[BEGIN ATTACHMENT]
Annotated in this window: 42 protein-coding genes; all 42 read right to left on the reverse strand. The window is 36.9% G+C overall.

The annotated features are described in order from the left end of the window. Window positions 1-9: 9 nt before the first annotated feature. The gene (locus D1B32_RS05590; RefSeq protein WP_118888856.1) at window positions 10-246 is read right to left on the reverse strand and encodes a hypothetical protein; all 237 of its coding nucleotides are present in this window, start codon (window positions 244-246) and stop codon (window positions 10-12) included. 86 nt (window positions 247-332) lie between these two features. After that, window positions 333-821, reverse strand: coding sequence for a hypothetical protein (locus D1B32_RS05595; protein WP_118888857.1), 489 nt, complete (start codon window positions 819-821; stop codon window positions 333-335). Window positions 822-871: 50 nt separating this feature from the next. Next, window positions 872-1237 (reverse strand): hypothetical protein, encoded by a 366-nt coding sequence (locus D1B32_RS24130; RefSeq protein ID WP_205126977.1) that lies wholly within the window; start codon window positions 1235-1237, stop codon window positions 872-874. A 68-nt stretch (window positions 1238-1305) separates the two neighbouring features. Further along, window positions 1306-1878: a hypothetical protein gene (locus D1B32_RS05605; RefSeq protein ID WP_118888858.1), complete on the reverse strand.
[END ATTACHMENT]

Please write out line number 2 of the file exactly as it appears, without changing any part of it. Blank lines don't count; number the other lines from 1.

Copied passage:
The annotated features are described in order from the left end of the window. Window positions 1-9: 9 nt before the first annotated feature. The gene (locus D1B32_RS05590; RefSeq protein WP_118888856.1) at window positions 10-246 is read right to left on the reverse strand and encodes a hypothetical protein; all 237 of its coding nucleotides are present in this window, start codon (window positions 244-246) and stop codon (window positions 10-12) included. 86 nt (window positions 247-332) lie between these two features. After that, window positions 333-821, reverse strand: coding sequence for a hypothetical protein (locus D1B32_RS05595; protein WP_118888857.1), 489 nt, complete (start codon window positions 819-821; stop codon window positions 333-335). Window positions 822-871: 50 nt separating this feature from the next. Next, window positions 872-1237 (reverse strand): hypothetical protein, encoded by a 366-nt coding sequence (locus D1B32_RS24130; RefSeq protein ID WP_205126977.1) that lies wholly within the window; start codon window positions 1235-1237, stop codon window positions 872-874. A 68-nt stretch (window positions 1238-1305) separates the two neighbouring features. Further along, window positions 1306-1878: a hypothetical protein gene (locus D1B32_RS05605; RefSeq protein ID WP_118888858.1), complete on the reverse strand.